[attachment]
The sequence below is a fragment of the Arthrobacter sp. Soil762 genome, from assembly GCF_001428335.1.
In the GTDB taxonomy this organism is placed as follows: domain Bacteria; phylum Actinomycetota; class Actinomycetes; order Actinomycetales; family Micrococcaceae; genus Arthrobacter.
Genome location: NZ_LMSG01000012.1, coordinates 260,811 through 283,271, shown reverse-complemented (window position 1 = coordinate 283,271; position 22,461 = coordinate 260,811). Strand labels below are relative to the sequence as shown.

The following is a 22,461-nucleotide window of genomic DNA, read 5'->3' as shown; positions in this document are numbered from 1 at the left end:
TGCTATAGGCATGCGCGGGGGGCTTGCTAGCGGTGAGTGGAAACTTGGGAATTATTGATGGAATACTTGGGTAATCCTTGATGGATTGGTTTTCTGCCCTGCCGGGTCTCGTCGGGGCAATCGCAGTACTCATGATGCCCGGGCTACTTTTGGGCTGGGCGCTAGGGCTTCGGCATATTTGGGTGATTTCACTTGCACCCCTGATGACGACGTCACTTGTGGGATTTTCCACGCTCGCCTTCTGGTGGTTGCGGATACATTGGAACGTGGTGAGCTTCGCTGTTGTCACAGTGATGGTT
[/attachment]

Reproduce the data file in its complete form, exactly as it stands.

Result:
The sequence below is a fragment of the Arthrobacter sp. Soil762 genome, from assembly GCF_001428335.1.
In the GTDB taxonomy this organism is placed as follows: domain Bacteria; phylum Actinomycetota; class Actinomycetes; order Actinomycetales; family Micrococcaceae; genus Arthrobacter.
Genome location: NZ_LMSG01000012.1, coordinates 260,811 through 283,271, shown reverse-complemented (window position 1 = coordinate 283,271; position 22,461 = coordinate 260,811). Strand labels below are relative to the sequence as shown.

The following is a 22,461-nucleotide window of genomic DNA, read 5'->3' as shown; positions in this document are numbered from 1 at the left end:
TGCTATAGGCATGCGCGGGGGGCTTGCTAGCGGTGAGTGGAAACTTGGGAATTATTGATGGAATACTTGGGTAATCCTTGATGGATTGGTTTTCTGCCCTGCCGGGTCTCGTCGGGGCAATCGCAGTACTCATGATGCCCGGGCTACTTTTGGGCTGGGCGCTAGGGCTTCGGCATATTTGGGTGATTTCACTTGCACCCCTGATGACGACGTCACTTGTGGGATTTTCCACGCTCGCCTTCTGGTGGTTGCGGATACATTGGAACGTGGTGAGCTTCGCTGTTGTCACAGTGATGGTT